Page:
It was never a question of if The Wind Rises would make it back here. Disney picked up distribution rights again after ceding From Up on Poppy Hill to GKids and brought in an all-star cast — that all-grown-up guy from Third Rock From the Sun! That actress from The Devil Wears Prada who isn’t Anne Hathaway or Meryl Streep! Frodo! Inigo Montoya from The Princess Bride! A bunch of others! — and already promised it would release the film nationwide. It was more a matter of where it would show up and how Disney would market it, considering (a) there isn’t too much of the fantasy/whimsy that has given many Ghibli releases widespread appeal, (b) it’s a mature story that encompasses the Great Kanto Earthquake, the tuberculosis epidemic and Japan’s march toward World War II, and (c) Jiro and his friend, Honjo, suck back enough cigarettes to make any anti-tobacco movement cringe.

The film’s been given a PG-13 rating and is being released under the Touchstone Pictures banner, so at least the distinction that this movie is for older audiences is there. As for where it’s playing, Consolidated Theatres’ website quietly added some insight into that over the past few days. Mark your calendars now, because The Wind Rises is currently listed to open at the Ward Stadium complex on Friday, Feb. 21, then expand out to the Kahala, Mililani and Pearlridge theaters on Oahu and the Kaahumanu 6 theaters in Kahului a week after, on Feb. 28.

No showtimes listed yet, but I’m sure those will show up in due time. The fact that it’s on Consolidated’s radar in and of itself is a good sign, so get excited, Hawaii anime fans.

Ota-cool incoming!

MangaBento: This group of anime- and manga-inspired artists usually meets every second and fourth Sunday of the month at the Honolulu Museum of Art School (1111 Victoria St., room 200). Visit www.manga-bento.com. Next meeting: 1 to 4 p.m. Sunday.

Kawaii Kon Karaoke Kompetition: The road to KKX continues with this, the first of three preliminary rounds for the anime convention’s annual karaoke contest. Aspiring singers, read up on the rules at http://kawaiikon.com/events/karaoke/karaoke-preliminary-rounds/ (and don’t forget to submit your form by 11 59 p.m. Saturday!) then make your way to Orvis Auditorium on the University of Hawaii at Manoa campus. Check-in starts at 12:30 p.m. Sunday; the singing itself takes place from 1 to 3 p.m.

Comic Jam Hawaii: This group of collaborative cartoon artists meets every first and third Sunday of the month at Pearlridge Center; locations within the mall may vary. Visit www.facebook.com/groups/ComicJamHawaii (Facebook login required). Next meeting: 1 to 4 p.m. Feb. 2.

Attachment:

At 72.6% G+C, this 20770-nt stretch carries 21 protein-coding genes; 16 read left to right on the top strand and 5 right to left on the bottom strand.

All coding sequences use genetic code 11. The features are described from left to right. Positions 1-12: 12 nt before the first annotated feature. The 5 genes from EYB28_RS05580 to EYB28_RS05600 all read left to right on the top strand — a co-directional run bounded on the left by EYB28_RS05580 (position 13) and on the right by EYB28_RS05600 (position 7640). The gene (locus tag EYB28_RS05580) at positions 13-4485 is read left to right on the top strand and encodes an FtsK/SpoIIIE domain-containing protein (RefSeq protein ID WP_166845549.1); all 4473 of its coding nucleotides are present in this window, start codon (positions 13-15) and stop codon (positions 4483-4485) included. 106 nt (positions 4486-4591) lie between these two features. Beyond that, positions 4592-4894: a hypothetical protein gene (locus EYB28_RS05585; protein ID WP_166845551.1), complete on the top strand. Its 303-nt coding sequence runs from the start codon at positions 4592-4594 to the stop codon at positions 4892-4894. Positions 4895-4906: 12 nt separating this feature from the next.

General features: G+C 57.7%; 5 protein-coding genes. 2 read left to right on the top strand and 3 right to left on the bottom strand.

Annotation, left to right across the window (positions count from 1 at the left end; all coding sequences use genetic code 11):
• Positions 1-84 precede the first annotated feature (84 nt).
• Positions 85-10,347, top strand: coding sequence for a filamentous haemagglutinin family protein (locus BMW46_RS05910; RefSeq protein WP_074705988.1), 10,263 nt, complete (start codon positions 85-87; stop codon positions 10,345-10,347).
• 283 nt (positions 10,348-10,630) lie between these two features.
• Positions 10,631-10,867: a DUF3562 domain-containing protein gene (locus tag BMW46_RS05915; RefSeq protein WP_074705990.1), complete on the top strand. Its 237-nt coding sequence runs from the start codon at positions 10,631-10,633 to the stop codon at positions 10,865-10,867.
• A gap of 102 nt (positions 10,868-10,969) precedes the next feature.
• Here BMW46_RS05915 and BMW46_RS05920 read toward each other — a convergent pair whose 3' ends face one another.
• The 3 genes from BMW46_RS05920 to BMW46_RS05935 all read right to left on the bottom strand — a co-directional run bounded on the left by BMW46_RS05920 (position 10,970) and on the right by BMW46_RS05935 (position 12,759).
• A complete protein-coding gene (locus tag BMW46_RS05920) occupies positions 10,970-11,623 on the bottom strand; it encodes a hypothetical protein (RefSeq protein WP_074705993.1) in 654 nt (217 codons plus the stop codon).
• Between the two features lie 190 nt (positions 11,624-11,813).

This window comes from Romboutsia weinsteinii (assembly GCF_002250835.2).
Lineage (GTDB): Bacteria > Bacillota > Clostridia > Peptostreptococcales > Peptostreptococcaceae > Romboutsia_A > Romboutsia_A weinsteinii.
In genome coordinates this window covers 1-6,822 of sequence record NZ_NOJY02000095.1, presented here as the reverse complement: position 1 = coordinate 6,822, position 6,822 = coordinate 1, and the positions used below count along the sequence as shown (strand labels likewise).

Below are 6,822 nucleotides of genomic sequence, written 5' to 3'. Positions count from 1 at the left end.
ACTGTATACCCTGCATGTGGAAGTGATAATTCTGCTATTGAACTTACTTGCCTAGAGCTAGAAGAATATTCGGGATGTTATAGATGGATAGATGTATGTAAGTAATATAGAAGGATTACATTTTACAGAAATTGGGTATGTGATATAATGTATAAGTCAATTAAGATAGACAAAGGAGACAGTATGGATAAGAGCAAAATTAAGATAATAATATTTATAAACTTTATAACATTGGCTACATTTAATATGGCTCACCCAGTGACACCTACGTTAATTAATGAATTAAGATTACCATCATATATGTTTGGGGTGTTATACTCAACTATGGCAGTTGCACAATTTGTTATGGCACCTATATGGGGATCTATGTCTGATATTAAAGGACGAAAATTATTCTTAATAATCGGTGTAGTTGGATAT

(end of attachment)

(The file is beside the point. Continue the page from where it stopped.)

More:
DJ Append promotional video shoot: Did you go to the Oni-Con Hawaii dance party on the first night and enjoy the vibe? Did you not go, yet don’t mind actin’ the fool while a camera’s rolling? DJ Append, the deejay mixing the tunes at that dance party, will be filming his first video, and you’re invited to attend. Free food and drinks, too! RSVP at https://www.facebook.com/events/1394457884137527. 609 Keawe St., Sat., Feb. 8.

“Meet Doraemon: Japan’s Time-Traveling Cat”: Yup, the Fujiko F. Fujio Museum’s created a traveling exhibit about the blue guy and decades-old Japanese icon, and Bishop Museum is where it’s going to make its first stop. You know I’m going to have much, much more to say about this down the line, but for now, here, have the museum’s official preview. Bishop Museum (1525 Bernice St.), Feb. 15-April 20.

Anime Swap Meet: Hosted by Kawaii Kon, this opportunity for local otaku to buy and sell assorted preowned collectibles from one another will be part of the the 24th Annual Hawaii Collectors Expo on Sat. Feb. 22 and Sun., Feb. 23. Interested in selling? Check out http://www.kawaii-kon.org/index.php?cID=263 for all the details; registration deadline is Feb. 12 at midnight. (Worth noting: It’ll cost $25 to sell on Saturday, $20 on Sunday; one person per 5-square-foot space; everything must be displayed on the ground.) Interested in buying? Start saving your pennies now. (There’s also a $5 admission charge, but it’s free for members of the military with valid ID … and for those of you who cosplay, too!)

Future attractions

Honolulu Festival: It’s the 20th anniversary edition of the festival promoting harmony between Hawaii and the Asia-Pacific region; the theme: “Jubilation, One Heart, One Pacific, One World.” Just as in previous years, Kawaii Kon will have an exhibit, and the Nagaoka Fireworks display will put a bow on the proceedings. Hawai’i Convention Center and other venues around Waikiki, March 7-9.

Kawaii Kon 2014: Guests for the 10th anniversary edition include voice actors Jim Cummings, Grey DeLisle, Ayumi Fujimura, Quinton Flynn, Richard Horvitz, Tetsuya Kakihara, Vic Mignogna, Michael Sinterniklaas and Stephanie Sheh; musical guests Kagemaya Hironobu and Yoko Ishida; professional cosplayer Leah Rose; the Chalk Twins, traveling performance artists who will be crafting a giant chalk mural; and local comedian Augie T., serving as emcee. Preregistration open now; $37 for a three-day pass for children ages 5-12, $42 general admission. Hawai’i Convention Center, April 4-6.